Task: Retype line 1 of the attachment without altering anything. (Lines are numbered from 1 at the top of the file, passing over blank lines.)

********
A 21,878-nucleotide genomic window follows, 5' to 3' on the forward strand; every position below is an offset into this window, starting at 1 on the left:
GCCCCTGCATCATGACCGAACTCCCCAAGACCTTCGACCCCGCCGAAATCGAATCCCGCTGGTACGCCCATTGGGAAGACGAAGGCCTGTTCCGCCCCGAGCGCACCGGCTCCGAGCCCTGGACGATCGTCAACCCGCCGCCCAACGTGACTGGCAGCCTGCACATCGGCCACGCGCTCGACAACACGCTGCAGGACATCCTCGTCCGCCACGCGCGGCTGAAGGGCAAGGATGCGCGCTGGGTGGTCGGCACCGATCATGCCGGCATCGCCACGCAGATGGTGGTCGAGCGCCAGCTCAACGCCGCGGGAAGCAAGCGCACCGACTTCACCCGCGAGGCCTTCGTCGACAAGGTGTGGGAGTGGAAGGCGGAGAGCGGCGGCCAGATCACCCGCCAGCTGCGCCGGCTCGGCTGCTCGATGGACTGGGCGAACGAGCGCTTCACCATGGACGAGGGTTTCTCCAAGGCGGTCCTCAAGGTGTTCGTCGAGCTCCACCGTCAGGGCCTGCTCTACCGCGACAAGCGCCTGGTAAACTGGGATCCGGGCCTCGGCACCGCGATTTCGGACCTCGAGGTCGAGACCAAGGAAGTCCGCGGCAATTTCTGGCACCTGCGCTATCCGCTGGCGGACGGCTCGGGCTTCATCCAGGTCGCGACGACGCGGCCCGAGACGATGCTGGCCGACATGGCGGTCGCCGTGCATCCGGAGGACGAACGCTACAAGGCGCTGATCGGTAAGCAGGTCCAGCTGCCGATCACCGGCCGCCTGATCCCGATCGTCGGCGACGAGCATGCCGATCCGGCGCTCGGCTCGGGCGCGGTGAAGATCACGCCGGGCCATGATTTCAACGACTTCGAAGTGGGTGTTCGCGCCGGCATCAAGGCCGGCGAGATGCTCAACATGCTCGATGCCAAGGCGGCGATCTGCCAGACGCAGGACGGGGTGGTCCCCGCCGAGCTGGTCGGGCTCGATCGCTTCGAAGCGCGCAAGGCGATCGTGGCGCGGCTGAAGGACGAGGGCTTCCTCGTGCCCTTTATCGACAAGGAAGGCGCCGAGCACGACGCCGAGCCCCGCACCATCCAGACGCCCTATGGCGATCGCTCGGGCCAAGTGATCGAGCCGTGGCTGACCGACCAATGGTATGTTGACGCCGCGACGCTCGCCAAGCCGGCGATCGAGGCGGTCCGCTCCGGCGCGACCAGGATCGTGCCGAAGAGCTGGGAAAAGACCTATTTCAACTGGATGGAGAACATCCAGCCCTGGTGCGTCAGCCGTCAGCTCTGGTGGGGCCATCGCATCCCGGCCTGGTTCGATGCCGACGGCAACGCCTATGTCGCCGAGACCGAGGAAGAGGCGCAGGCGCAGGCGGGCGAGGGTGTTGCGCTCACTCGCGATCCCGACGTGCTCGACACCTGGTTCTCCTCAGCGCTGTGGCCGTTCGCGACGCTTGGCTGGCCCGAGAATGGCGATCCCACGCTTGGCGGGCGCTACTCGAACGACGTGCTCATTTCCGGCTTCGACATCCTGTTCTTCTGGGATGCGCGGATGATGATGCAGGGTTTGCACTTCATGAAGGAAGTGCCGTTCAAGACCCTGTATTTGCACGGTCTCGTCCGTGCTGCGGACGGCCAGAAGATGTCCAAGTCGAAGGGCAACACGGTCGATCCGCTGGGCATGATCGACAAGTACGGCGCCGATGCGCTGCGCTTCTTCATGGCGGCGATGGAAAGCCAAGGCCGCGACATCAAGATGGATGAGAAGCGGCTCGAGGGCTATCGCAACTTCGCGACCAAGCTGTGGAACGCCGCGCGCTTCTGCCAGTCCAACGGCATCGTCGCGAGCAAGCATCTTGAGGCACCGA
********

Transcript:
A 21,878-nucleotide genomic window follows, 5' to 3' on the forward strand; every position below is an offset into this window, starting at 1 on the left: